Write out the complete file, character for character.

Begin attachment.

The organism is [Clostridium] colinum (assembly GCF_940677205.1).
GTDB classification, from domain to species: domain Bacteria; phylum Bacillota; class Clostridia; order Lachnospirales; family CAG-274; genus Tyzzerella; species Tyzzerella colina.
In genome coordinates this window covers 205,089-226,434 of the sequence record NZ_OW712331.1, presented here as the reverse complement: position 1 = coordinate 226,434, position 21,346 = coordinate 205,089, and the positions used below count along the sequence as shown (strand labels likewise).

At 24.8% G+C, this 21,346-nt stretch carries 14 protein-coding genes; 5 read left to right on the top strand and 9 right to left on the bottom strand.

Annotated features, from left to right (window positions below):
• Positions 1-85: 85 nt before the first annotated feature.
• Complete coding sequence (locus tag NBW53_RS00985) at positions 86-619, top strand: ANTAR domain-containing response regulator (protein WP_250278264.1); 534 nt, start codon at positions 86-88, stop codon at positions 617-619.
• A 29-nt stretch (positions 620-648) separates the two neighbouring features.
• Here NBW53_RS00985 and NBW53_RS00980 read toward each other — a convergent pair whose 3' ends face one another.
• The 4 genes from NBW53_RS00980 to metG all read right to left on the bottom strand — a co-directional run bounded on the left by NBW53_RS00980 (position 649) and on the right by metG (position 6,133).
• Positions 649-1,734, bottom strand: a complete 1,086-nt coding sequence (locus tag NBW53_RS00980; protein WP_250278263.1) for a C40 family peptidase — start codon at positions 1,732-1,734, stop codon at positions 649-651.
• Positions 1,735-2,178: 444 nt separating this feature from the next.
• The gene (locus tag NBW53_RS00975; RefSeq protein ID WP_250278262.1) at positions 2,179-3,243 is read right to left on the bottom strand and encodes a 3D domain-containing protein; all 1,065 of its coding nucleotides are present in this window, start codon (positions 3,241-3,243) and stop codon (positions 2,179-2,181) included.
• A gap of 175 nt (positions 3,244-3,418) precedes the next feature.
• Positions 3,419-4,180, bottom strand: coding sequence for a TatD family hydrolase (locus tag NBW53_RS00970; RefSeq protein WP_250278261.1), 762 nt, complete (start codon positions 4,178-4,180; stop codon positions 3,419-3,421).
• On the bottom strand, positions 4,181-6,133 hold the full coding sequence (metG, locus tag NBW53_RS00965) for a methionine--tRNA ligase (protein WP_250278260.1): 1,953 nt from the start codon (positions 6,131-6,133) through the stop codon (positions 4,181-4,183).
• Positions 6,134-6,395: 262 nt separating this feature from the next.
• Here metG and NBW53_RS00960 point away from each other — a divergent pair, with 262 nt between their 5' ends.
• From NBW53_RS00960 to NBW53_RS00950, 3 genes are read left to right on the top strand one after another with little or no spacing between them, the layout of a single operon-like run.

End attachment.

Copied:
The organism is [Clostridium] colinum (assembly GCF_940677205.1).
GTDB classification, from domain to species: domain Bacteria; phylum Bacillota; class Clostridia; order Lachnospirales; family CAG-274; genus Tyzzerella; species Tyzzerella colina.
In genome coordinates this window covers 205,089-226,434 of the sequence record NZ_OW712331.1, presented here as the reverse complement: position 1 = coordinate 226,434, position 21,346 = coordinate 205,089, and the positions used below count along the sequence as shown (strand labels likewise).

At 24.8% G+C, this 21,346-nt stretch carries 14 protein-coding genes; 5 read left to right on the top strand and 9 right to left on the bottom strand.

Annotated features, from left to right (window positions below):
• Positions 1-85: 85 nt before the first annotated feature.
• Complete coding sequence (locus tag NBW53_RS00985) at positions 86-619, top strand: ANTAR domain-containing response regulator (protein WP_250278264.1); 534 nt, start codon at positions 86-88, stop codon at positions 617-619.
• A 29-nt stretch (positions 620-648) separates the two neighbouring features.
• Here NBW53_RS00985 and NBW53_RS00980 read toward each other — a convergent pair whose 3' ends face one another.
• The 4 genes from NBW53_RS00980 to metG all read right to left on the bottom strand — a co-directional run bounded on the left by NBW53_RS00980 (position 649) and on the right by metG (position 6,133).
• Positions 649-1,734, bottom strand: a complete 1,086-nt coding sequence (locus tag NBW53_RS00980; protein WP_250278263.1) for a C40 family peptidase — start codon at positions 1,732-1,734, stop codon at positions 649-651.
• Positions 1,735-2,178: 444 nt separating this feature from the next.
• The gene (locus tag NBW53_RS00975; RefSeq protein ID WP_250278262.1) at positions 2,179-3,243 is read right to left on the bottom strand and encodes a 3D domain-containing protein; all 1,065 of its coding nucleotides are present in this window, start codon (positions 3,241-3,243) and stop codon (positions 2,179-2,181) included.
• A gap of 175 nt (positions 3,244-3,418) precedes the next feature.
• Positions 3,419-4,180, bottom strand: coding sequence for a TatD family hydrolase (locus tag NBW53_RS00970; RefSeq protein WP_250278261.1), 762 nt, complete (start codon positions 4,178-4,180; stop codon positions 3,419-3,421).
• On the bottom strand, positions 4,181-6,133 hold the full coding sequence (metG, locus tag NBW53_RS00965) for a methionine--tRNA ligase (protein WP_250278260.1): 1,953 nt from the start codon (positions 6,131-6,133) through the stop codon (positions 4,181-4,183).
• Positions 6,134-6,395: 262 nt separating this feature from the next.
• Here metG and NBW53_RS00960 point away from each other — a divergent pair, with 262 nt between their 5' ends.
• From NBW53_RS00960 to NBW53_RS00950, 3 genes are read left to right on the top strand one after another with little or no spacing between them, the layout of a single operon-like run.